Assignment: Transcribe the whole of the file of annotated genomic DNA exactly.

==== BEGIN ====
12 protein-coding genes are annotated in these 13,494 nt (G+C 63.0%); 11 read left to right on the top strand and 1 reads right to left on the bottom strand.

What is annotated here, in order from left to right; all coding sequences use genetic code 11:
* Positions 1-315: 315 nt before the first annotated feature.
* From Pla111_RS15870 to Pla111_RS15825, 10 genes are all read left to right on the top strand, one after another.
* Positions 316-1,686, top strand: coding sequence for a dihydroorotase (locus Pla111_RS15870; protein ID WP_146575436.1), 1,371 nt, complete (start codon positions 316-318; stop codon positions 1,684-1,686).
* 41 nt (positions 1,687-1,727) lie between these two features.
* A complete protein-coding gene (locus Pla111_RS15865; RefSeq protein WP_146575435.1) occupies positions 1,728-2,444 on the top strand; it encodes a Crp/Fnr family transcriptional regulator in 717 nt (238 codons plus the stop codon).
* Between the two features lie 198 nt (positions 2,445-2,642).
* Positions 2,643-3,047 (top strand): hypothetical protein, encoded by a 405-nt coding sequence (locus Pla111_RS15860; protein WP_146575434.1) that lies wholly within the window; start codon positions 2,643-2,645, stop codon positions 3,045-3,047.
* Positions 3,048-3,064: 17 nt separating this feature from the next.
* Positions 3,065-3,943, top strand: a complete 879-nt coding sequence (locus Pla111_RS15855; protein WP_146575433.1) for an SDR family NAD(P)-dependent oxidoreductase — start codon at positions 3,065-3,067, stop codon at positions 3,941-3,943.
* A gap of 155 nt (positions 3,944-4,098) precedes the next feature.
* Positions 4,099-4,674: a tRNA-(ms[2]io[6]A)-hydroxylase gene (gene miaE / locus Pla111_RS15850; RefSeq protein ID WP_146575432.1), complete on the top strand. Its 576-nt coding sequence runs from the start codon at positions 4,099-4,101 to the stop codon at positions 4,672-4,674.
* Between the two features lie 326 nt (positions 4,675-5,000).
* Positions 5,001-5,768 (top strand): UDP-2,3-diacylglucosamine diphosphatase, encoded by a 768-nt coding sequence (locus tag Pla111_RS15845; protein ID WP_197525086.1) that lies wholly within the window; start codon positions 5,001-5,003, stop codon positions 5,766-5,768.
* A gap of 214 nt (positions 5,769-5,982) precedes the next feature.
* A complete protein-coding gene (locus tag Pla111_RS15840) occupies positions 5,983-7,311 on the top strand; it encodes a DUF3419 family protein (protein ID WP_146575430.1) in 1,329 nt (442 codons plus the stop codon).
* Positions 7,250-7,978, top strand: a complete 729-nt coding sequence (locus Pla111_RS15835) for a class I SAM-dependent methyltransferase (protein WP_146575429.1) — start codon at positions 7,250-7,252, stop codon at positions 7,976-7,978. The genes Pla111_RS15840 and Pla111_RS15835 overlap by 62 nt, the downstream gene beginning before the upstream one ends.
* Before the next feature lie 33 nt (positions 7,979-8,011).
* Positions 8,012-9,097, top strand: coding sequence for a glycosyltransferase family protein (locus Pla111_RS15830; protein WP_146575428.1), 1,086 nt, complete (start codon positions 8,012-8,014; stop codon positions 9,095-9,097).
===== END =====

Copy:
12 protein-coding genes are annotated in these 13,494 nt (G+C 63.0%); 11 read left to right on the top strand and 1 reads right to left on the bottom strand.

What is annotated here, in order from left to right; all coding sequences use genetic code 11:
* Positions 1-315: 315 nt before the first annotated feature.
* From Pla111_RS15870 to Pla111_RS15825, 10 genes are all read left to right on the top strand, one after another.
* Positions 316-1,686, top strand: coding sequence for a dihydroorotase (locus Pla111_RS15870; protein ID WP_146575436.1), 1,371 nt, complete (start codon positions 316-318; stop codon positions 1,684-1,686).
* 41 nt (positions 1,687-1,727) lie between these two features.
* A complete protein-coding gene (locus Pla111_RS15865; RefSeq protein WP_146575435.1) occupies positions 1,728-2,444 on the top strand; it encodes a Crp/Fnr family transcriptional regulator in 717 nt (238 codons plus the stop codon).
* Between the two features lie 198 nt (positions 2,445-2,642).
* Positions 2,643-3,047 (top strand): hypothetical protein, encoded by a 405-nt coding sequence (locus Pla111_RS15860; protein WP_146575434.1) that lies wholly within the window; start codon positions 2,643-2,645, stop codon positions 3,045-3,047.
* Positions 3,048-3,064: 17 nt separating this feature from the next.
* Positions 3,065-3,943, top strand: a complete 879-nt coding sequence (locus Pla111_RS15855; protein WP_146575433.1) for an SDR family NAD(P)-dependent oxidoreductase — start codon at positions 3,065-3,067, stop codon at positions 3,941-3,943.
* A gap of 155 nt (positions 3,944-4,098) precedes the next feature.
* Positions 4,099-4,674: a tRNA-(ms[2]io[6]A)-hydroxylase gene (gene miaE / locus Pla111_RS15850; RefSeq protein ID WP_146575432.1), complete on the top strand. Its 576-nt coding sequence runs from the start codon at positions 4,099-4,101 to the stop codon at positions 4,672-4,674.
* Between the two features lie 326 nt (positions 4,675-5,000).
* Positions 5,001-5,768 (top strand): UDP-2,3-diacylglucosamine diphosphatase, encoded by a 768-nt coding sequence (locus tag Pla111_RS15845; protein ID WP_197525086.1) that lies wholly within the window; start codon positions 5,001-5,003, stop codon positions 5,766-5,768.
* A gap of 214 nt (positions 5,769-5,982) precedes the next feature.
* A complete protein-coding gene (locus tag Pla111_RS15840) occupies positions 5,983-7,311 on the top strand; it encodes a DUF3419 family protein (protein ID WP_146575430.1) in 1,329 nt (442 codons plus the stop codon).
* Positions 7,250-7,978, top strand: a complete 729-nt coding sequence (locus Pla111_RS15835) for a class I SAM-dependent methyltransferase (protein WP_146575429.1) — start codon at positions 7,250-7,252, stop codon at positions 7,976-7,978. The genes Pla111_RS15840 and Pla111_RS15835 overlap by 62 nt, the downstream gene beginning before the upstream one ends.
* Before the next feature lie 33 nt (positions 7,979-8,011).
* Positions 8,012-9,097, top strand: coding sequence for a glycosyltransferase family protein (locus Pla111_RS15830; protein WP_146575428.1), 1,086 nt, complete (start codon positions 8,012-8,014; stop codon positions 9,095-9,097).